My husband and I don’t like to do group tours. In fact we prefer to set our own path and discover places in our own way. I had my heart set on exploring the entire island of Cozumel (or at least what’s been paved), so we boarded the ferry from the mainland, landed in Cozumel, and headed to the car rental place for our true island adventure.
We rented a compact car because it was just the two of us for an afternoon drive. Compact is exactly what we got, without power steering, power windows, power locks… you get the idea. No power at all. Tom had to drive because I couldn’t turn the wheel, but we laughed about it and headed on our way, south around the one main road of the island.
The 5 main parts of Cozumel are West, Central, South, East and North.
Most of the west coast of Cozumel is occupied by resorts because of the calm waters and white sandy beaches. The west also has some of the best dive sites in the world with crystal clear waters almost 90 feet deep. One of the best nature parks I’ve ever visited, Chankanaab National Park has fantastic snorkeling, beautiful beaches, wild iguanas plus a dolphin encounter. A 15 minute taxi ride from San Miguel and $21 entrance fee is all it takes for a great day of fun and well worth it!
The real adventure began when we went into the central part of the island looking for Mayan ruins. The paved road ended, and we followed a packed dirt road into the interior, past local houses and kitchy souvenir and food stands. It was obvious it was set up for ATV tours. There weren’t any signs, so after we reached what looked like the central meeting center, we followed the most worn road further on. And then it rained. Not just pitter, patter. This was a downpour. The road turned to rivers of mud, and as badly as I wanted to keep going, the car was not going to make it. Doing a U-turn on a one lane dirt road with deep ditches on either side in the rain was our workout for the day. We had to get out several times and push the car to get it unstuck. After an hour, we were back on the paved highway, and more than happy to stay there. Obviously, no Mayan ruins for us.
The Southern tip of the island was what really intrigued me to take this little road trip. Punta Sur Eco Beach Park encompasses the entire Southern tip of Cozumel, and is home to a crocodile swamp and sea turtle nesting area. There’s a beautiful and well-kept lighthouse, Faro Celarain that we climbed for spectacular views of the park and sea. The lighthouse also houses a museum on the Mayan and pirate history of Cozumel.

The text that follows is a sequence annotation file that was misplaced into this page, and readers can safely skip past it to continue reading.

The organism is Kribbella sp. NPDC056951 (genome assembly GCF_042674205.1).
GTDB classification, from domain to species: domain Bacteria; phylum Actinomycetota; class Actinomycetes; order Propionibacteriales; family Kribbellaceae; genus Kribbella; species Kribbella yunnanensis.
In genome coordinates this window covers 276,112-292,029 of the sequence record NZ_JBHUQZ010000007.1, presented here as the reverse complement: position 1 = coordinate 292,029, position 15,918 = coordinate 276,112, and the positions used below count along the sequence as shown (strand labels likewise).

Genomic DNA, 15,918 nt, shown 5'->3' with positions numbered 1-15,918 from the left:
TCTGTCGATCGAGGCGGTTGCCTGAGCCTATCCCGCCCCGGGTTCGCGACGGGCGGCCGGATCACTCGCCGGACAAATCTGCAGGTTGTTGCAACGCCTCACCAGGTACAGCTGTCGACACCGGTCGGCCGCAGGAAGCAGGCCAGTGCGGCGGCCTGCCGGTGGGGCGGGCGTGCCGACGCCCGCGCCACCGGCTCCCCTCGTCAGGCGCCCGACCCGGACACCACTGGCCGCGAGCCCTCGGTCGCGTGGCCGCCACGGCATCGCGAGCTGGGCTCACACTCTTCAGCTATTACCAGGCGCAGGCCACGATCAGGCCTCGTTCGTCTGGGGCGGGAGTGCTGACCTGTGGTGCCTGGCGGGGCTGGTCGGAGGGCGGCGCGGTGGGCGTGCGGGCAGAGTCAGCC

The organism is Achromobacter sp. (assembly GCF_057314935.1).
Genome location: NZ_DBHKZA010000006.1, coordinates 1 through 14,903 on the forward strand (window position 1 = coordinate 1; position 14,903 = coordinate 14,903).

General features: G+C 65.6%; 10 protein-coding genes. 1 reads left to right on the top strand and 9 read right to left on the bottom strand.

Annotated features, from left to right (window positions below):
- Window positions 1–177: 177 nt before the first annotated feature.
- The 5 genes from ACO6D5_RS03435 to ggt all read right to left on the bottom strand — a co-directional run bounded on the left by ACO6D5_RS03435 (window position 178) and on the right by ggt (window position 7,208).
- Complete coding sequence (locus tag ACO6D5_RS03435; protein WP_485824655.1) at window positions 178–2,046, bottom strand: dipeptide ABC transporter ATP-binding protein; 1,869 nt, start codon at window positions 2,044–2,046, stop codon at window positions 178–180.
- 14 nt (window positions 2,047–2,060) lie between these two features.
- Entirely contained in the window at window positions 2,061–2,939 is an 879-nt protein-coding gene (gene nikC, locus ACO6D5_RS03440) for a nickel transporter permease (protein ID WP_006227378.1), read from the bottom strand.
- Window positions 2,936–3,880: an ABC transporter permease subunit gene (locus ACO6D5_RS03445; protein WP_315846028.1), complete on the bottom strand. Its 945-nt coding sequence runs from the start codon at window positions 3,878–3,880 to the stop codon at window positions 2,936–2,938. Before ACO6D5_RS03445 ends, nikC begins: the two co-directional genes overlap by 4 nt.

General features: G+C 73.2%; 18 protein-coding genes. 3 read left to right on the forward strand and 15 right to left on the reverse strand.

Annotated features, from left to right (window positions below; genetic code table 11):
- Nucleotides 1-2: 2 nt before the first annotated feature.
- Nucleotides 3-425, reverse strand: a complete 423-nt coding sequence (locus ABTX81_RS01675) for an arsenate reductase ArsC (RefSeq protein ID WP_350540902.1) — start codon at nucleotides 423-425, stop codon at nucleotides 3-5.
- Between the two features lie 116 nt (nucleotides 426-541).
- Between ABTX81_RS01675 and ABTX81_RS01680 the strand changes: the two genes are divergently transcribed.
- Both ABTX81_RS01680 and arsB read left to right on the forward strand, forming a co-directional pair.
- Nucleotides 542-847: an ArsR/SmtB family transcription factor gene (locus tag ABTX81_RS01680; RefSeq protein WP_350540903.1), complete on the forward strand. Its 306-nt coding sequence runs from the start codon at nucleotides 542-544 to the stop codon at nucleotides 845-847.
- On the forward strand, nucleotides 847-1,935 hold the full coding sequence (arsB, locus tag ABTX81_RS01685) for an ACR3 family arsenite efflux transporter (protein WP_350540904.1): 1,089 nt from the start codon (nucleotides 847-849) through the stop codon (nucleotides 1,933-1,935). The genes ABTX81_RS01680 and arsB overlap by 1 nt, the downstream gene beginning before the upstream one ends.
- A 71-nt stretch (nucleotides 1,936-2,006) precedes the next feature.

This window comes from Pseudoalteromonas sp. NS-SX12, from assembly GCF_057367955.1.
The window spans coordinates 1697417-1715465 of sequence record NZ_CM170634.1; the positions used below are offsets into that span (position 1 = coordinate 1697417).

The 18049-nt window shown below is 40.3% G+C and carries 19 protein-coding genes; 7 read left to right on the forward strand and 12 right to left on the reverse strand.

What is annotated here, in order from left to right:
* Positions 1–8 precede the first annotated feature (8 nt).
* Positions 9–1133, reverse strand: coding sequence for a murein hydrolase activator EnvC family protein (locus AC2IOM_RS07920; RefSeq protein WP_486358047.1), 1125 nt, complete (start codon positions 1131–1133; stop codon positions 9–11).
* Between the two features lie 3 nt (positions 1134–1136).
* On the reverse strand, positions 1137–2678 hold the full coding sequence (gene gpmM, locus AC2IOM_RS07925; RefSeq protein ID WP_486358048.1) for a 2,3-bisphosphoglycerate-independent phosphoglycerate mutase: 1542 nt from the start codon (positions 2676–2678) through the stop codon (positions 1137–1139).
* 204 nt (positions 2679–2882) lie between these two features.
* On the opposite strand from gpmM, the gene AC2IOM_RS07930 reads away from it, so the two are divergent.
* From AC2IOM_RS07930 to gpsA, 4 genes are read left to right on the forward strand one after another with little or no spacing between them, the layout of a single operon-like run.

Though I was intrigued by this area, once I got there, I was very disheartened. If I have to pay to go into a park, I expect the sea turtle nesting beaches to be free of debris. Unfortunately, all the sea garbage gets swirled into the southern tip by the the two bodies of water coming together.
West side is nothing like the east side. While the east side is developed and has calm waters, the west side is wild, rocky and undeveloped.
We stopped for lunch at Coconuts, a colorful place on a small incline looking out over the blue sea. T-shirts, license plates and scribbled noted covered the roof, pillars and any other surface possible. Food was good, what you would find at any beach bar. The water crashing against the rugged coastline was spectacular.
Funny story: When we first pulled in to the restaurant parking, there were two men directing the cars on where to park. Little did we know it was a scam. We followed their point, and ended up burying the front tires halfway in soft sand. We looked at each other and knew we had been had. One of the guys said, “don’t worry, we will help you get out.” After lunch we came back and guess what? His cousin was there with a cart full of souvenirs. “Take a look. My cousin give you great deal.” We knew we had to buy something, so I picked a cascade of shells and Tom chose a stone shaped like a gator for a friend. True to his word (after we bought stuff), he helped push the car out of the sand and we were on our way. Our cascade of shells now hangs proudly in our bathroom as a reminder of a our local interaction.
The paved road back to San Miguel is a straight shot across the island. The north side has more Mayan ruins, and a few tourist traps like the Tequila Factory, but otherwise a 4 wheel vehicle or boat is needed to explore the true northern part of the island.
This little excursion can be done in one day of less. If you don’t stop anywhere, it takes 45 minutes to drive around the island. Our adventure including getting stuck in the interior, exploring the southern point, lunch and being tricked into buying useless souvenirs took less than 4 hours, which left plenty of time to explore San Miguel.
If you decide to rent a car and explore on your own, let me know what you experienced. There’s definitely areas I would like to explore more!